• I failed utterly at spreading my attention equally among everyone, but everyone else was very effective at making friends with each other – much to my relief. It was too small a group for faction-fighting.
  • We sang sea shanties. Or at least we sang Row, Row, Row Your Boat. The only sea shanty I know is Gay Pirates by Cosmo Jarvis, and that wouldn’t have been quite right.
  • One of my friends claims that guys on rugby teams frequently accidentally drink each other’s pee. I tried not to make too big a deal of this, but it was the only thing I could remember about the night when I woke up hungover on Sunday.
  • At midnight, someone made the mistake of telling me that they had a bottle of poitin at the bar. I swayed and staggered my way to the bar and ordered one for everyone. Two people didn’t want their’s, resulting in a bout of arm-wrestling to divide up the seconds.
  • I didn’t feel all that drunk when I left.

But I was. I was very, very drunk. I’ve been drunk three times recently. On the first of these occasions, I decided to come on to straight rugby boys. The second time, I decided that the friendly post-work pints with a former colleague was actually a date, and was devastated when it turned out to be friendly post-work pints. The third time was my birthday, and I fell back on crying.

I’ve always cried when drunk. I’ve cried on Camden Street with colleagues, and in taxis in Poland, and in student bedsits in Cork, and into straight men’s chests. And I cry hard. I cry giant man tears.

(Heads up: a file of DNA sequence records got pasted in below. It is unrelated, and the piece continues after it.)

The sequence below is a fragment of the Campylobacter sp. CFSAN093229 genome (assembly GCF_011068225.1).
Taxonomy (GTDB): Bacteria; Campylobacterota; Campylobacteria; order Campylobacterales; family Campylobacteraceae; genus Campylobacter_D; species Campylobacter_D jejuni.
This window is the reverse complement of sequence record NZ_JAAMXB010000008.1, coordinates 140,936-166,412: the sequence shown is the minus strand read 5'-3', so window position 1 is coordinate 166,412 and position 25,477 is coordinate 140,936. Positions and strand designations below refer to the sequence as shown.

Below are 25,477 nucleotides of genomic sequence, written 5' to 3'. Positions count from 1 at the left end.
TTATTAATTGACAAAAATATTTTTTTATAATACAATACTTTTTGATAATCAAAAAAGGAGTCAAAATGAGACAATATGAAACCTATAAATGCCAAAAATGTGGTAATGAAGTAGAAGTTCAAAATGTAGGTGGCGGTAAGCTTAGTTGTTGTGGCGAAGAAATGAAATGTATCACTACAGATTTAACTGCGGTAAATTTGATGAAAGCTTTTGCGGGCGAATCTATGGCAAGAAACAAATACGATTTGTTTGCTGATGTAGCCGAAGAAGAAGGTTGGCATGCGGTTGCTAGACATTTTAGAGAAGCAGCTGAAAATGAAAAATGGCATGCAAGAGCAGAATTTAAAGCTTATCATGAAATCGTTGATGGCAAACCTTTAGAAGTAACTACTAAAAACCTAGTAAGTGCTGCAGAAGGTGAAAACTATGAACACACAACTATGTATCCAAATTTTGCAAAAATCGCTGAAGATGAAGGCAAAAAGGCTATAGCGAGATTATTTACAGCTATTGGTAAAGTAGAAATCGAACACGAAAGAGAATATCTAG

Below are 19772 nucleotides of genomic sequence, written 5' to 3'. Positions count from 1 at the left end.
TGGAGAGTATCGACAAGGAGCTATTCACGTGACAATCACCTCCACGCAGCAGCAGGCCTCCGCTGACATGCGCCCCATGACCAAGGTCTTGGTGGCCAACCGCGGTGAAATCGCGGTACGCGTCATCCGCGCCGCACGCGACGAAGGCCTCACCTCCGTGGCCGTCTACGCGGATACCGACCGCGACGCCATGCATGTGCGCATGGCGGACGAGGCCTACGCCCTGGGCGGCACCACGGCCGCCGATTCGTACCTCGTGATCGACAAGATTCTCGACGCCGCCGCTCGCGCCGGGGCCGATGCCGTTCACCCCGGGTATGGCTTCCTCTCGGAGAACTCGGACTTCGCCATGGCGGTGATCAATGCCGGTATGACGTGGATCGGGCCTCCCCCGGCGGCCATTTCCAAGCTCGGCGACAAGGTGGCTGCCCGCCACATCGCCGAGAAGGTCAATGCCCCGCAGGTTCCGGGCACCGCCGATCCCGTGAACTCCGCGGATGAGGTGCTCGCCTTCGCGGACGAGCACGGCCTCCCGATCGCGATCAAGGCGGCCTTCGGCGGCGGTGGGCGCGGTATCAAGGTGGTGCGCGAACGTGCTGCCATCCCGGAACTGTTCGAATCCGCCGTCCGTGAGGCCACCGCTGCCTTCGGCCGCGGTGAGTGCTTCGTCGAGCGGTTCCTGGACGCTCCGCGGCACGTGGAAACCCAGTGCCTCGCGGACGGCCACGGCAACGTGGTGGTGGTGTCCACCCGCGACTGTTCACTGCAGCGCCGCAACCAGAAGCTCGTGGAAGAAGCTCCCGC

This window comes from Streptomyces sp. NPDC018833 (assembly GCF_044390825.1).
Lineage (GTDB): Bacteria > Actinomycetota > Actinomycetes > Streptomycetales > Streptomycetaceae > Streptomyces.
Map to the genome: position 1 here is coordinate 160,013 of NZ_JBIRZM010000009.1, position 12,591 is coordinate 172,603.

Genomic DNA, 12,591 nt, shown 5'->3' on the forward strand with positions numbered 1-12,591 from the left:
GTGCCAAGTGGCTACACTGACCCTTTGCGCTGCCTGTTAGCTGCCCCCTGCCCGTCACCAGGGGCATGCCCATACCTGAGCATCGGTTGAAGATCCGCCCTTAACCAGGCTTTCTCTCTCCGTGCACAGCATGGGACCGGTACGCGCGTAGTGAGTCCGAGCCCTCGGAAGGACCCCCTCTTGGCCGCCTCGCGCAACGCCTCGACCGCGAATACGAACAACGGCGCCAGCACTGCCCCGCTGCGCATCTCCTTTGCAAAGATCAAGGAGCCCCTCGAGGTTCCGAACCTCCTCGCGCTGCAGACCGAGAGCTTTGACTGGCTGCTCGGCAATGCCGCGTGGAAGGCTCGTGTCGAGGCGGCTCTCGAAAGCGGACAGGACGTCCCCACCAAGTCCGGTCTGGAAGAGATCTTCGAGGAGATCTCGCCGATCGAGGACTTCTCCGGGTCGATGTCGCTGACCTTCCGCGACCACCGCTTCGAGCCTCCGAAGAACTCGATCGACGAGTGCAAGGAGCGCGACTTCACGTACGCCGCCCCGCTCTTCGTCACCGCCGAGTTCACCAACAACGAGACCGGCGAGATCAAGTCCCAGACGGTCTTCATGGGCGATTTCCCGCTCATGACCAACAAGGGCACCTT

I was in my taxi, whimpering a little, telling my friend about how grateful I was for everyone who came and how loved I felt and how much I loved my birthday and how my friends were the best people and wah, wah, wah.

As soon as I got into Hall, the whimpering turned into massive sobs. I texted some of the people who had been at the party. I sent them long soppy grateful messages. I didn’t go all the way into my flat. For some reason, I stood on the bridge over the duck pond in Hall and I continued to cry. I sent drunken messages to my friends, who all sent back sober and tolerant responses, including the classic “Emote away, Connor!” I also, and I have no idea why, downloaded and started listening to Harry Connick Jr’s version of I Could Write A Book. I didn’t even know he had a version of it, but I listened to it over and over again.

So there I was, standing outside on a bridge next to my flat at 2:00 on a Saturday night, bawling crying, texting my friends and listening to some 1950s easy listening. Luckily, the first student to pass by was one of the only ones of this year’s batch who I feel I can be myself around. I hugged him, he wished me a happy birthday, and I went back to my Harry Connick Jr and my emoting.

A few minutes later, one of the more eccentric Hall security guards walked across the bridge. He gingerly said “Hello Connor”. I turned to face him, sailor hat, poitin breath, red cheeks, tears and Harry Connick blaring out. He backed away and didn’t say another word.

I eventually made it into my flat, where I had a nice cry on the couch and made my way to bed. I really was very happy.

I woke the next morning with a hangover that lasted for forty-eight hours. I felt it in my bones. I’m never drinking again (LOL), but Saturday night was well worth it.